Alignment means that partitions are started on well-known boundaries within the storage device, ensuring that operations on the storage device from the operating system level (retrieve pages from the device) use the least amount of internal device operations. Misaligned partitions might require the device to fetch two pages instead of one even if the operating system asked for a single page.
To find out about all options supported by parted, type help and press return.
Setting the GPT label
With parted, the command to put a GPT label on the storage device is mklabel gpt:
Changing the partition type will remove all partitions from the storage device. All data on the device will be lost.
Removing all partitions with parted
If this isn't done yet (for instance through the mklabel operation earlier, or because the storage device is a freshly formatted one), first remove all existing partitions from the device. Type print to view the current partitions, and rm <N> where
<N> is the number of the partition to remove.
Do the same for all other partitions that aren't needed. However, make sure to not make any mistakes here - parted executes the changes immediately (unlike the traditional fdisk which stages them, allowing a user to "undo" his changes before saving or exiting fdisk).
Creating the partitions
Now parted will be used to create the partitions with the following settings:
- The name of a partition
- The start location of a partition (which can be expressed in MiB, GiB, ...)
- The end location of the partition (which can be expressed in MiB, GiB, ...)
First, tell parted that the size unit we work with is kibibytes (abbreviated as KiB in the "standard" notation):
Then create a 4096 KiB partition (called "firmware" according to the example partition layout) that can be used for software taking care of initializing the target system's hardware, and inform parted to start from 32 KiB and end at 4128 KiB (creating a partition of 4096 KiB in size).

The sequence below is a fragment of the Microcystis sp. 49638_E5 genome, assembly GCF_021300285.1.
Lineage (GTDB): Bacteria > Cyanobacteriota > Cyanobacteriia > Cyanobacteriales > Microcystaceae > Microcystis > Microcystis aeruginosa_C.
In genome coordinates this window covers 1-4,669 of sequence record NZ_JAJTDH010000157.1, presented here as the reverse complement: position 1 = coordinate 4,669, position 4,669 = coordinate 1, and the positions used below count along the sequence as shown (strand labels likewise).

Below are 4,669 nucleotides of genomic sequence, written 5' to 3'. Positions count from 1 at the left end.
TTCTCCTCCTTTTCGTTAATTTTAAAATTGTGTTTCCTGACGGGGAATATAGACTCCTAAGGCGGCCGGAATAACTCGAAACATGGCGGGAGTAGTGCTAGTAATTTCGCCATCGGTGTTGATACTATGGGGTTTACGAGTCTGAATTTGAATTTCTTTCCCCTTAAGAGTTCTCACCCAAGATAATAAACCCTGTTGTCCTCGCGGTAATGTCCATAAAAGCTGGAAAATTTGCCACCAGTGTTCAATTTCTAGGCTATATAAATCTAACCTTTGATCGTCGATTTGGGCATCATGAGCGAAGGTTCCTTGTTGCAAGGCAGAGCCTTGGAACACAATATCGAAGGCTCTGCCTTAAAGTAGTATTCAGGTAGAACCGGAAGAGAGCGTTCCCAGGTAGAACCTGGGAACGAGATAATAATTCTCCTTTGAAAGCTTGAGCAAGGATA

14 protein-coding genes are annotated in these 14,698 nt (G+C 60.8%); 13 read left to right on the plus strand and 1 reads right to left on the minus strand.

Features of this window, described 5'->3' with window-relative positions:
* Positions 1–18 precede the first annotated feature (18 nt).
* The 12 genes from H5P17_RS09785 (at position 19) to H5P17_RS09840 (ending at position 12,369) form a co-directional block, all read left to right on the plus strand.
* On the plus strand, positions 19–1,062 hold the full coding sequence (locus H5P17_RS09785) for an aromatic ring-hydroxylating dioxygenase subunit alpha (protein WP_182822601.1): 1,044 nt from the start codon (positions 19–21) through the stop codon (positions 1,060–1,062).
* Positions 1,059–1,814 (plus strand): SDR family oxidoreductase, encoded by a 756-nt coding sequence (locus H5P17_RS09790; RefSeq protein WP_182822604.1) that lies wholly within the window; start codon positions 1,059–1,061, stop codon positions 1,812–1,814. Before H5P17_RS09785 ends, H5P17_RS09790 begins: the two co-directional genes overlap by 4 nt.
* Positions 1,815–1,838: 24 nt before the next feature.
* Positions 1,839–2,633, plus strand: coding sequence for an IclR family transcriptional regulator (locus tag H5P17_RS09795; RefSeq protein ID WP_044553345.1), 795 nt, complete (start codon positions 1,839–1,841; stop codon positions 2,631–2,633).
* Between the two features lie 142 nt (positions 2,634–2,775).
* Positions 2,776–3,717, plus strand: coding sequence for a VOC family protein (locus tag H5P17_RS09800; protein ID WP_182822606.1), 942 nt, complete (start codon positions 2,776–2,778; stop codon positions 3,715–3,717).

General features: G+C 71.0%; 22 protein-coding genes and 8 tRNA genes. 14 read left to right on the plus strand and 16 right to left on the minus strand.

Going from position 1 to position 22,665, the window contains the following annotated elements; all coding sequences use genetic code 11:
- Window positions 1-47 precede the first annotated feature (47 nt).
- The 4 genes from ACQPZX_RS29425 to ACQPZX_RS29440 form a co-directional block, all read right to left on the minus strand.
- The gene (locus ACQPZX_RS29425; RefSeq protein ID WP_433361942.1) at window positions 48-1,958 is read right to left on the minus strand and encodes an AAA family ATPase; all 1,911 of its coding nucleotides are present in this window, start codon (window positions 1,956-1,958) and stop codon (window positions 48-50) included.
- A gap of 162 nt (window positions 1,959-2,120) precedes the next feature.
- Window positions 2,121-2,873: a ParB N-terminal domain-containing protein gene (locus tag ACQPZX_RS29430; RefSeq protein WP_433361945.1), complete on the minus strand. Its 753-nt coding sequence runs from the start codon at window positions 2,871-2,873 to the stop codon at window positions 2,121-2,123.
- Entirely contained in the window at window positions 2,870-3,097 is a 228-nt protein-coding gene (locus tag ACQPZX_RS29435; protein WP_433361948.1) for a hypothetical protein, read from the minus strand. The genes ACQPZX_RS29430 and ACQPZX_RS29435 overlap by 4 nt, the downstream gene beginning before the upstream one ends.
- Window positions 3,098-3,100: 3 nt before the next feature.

mkpart firmware 32 4128
Model: Virtio Block Device (virtblk) Disk /dev/mmcblk0: 20480MiB Sector size (logical/physical): 512B/512B Partition Table: gpt Number Start End Size File system Name Flags 1 32KiB 4128KiB 4096KiB firmware
TODO: instructions how to deal with alignment warning
Do the same for the bootloader partition (starting at 8192KiB, size 4096KiB).
mkpart bootloader 8192 12288
After these two rather small partitions are created, it is time to create the bigger ones. To make things easier, change the size unit for parted to work with to mebibytes (abbreviated as MiB).
Now create a 128 MiB partition that will serve as the boot partition. Tell parted with the mkpart command to start from 16 MiB and end at 144 MiB (creating a partition of 128 MiB in size). Then turn on the boot flag for the newly created third partition.
TODO: disk model? TODO: 16MiB or 16.0MiB?
mkpart boot 16 144
set 3 boot on
Last, create the main partition that spans the remaining space on the storage device (for which the end location is marked as -1, meaning the end of the disk minus one MiB, which is the farthest a partition can go).
mkpart main 136 -1
The end result looks like so:
TODO: 12/16MiB or 12.0/16.0?
Model: Virtio Block Device (virtblk) Disk /dev/sda: 20480MiB Sector size (logical/physical): 512B/512B Partition Table: gpt Number Start End Size File system Name Flags 1 0.03MiB 4.03MiB 4.00MiB firmware 2 8.00MiB 12MiB 4.00MiB bootloader 3 16MiB 144MiB 128MiB boot boot 4 144MiB 20479MiB 20335MiB main
On an UEFI installation, the boot and the esp flag should show up on the boot partition.
Use the quit command to exit parted.
With the partitions created, it is now time to put filesystems on them. Optionally, the storage device can be encrypted before.
Optional: Using LUKS to encrypt the main partition